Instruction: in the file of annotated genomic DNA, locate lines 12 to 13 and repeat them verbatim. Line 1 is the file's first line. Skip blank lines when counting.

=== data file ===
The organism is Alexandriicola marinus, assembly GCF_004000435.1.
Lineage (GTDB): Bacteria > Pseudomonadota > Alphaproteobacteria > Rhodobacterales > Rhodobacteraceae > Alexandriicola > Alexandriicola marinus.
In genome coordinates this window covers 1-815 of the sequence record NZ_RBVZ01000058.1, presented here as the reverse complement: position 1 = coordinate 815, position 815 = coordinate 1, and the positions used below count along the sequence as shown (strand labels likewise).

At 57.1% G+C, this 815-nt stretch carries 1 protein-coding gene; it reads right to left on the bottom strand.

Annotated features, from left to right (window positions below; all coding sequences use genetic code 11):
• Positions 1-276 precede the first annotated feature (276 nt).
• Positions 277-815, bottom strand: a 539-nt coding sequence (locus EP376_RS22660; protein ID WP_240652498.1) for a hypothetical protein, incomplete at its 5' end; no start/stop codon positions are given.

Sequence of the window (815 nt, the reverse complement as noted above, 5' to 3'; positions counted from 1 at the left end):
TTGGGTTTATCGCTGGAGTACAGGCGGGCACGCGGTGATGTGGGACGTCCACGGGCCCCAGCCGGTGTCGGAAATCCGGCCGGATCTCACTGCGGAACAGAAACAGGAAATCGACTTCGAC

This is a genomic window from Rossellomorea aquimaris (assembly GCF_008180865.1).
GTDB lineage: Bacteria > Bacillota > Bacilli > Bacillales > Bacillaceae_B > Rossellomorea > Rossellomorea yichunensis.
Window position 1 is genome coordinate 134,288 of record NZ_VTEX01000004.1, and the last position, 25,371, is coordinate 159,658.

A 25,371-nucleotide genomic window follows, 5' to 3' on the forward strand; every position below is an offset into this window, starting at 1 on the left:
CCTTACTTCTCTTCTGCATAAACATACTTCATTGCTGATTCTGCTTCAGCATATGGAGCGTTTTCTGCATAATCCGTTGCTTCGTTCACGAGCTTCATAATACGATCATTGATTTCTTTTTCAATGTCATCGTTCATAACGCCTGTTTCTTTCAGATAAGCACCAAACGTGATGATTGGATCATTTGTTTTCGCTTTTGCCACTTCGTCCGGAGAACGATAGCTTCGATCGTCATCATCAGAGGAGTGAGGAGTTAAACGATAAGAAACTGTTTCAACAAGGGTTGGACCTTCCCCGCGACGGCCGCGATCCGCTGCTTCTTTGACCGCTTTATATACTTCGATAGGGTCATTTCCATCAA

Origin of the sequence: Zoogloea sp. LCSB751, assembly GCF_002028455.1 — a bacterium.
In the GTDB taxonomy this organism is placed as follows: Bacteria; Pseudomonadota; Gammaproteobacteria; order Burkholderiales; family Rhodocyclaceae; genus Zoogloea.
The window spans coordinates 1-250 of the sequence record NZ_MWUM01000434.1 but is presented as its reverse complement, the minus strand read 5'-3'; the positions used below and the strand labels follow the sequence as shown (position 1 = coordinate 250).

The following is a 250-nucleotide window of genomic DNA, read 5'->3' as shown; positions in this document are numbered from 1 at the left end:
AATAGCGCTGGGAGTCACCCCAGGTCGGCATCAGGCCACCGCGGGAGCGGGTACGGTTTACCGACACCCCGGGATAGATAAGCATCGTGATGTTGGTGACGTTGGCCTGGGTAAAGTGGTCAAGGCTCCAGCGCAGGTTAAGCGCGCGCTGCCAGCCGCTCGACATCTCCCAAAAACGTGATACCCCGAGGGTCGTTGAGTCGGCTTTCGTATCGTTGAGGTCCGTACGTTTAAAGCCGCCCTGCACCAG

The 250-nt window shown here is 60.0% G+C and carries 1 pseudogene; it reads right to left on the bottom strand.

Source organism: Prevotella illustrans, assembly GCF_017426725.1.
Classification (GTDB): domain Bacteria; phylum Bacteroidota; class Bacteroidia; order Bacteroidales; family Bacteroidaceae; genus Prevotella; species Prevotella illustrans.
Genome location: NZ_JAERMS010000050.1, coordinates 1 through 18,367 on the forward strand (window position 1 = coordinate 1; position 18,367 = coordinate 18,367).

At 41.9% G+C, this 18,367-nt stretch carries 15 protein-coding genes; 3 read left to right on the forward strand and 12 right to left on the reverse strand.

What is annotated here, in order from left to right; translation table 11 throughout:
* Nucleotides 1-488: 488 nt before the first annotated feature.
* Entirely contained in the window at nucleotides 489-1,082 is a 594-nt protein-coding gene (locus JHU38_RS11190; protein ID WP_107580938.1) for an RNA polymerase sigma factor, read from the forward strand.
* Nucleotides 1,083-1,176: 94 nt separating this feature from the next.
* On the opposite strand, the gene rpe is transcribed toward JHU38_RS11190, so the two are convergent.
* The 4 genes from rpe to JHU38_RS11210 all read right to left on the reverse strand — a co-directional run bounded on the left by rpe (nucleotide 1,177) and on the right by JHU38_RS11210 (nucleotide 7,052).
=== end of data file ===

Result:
Window position 1 is genome coordinate 134,288 of record NZ_VTEX01000004.1, and the last position, 25,371, is coordinate 159,658.

A 25,371-nucleotide genomic window follows, 5' to 3' on the forward strand; every position below is an offset into this window, starting at 1 on the left: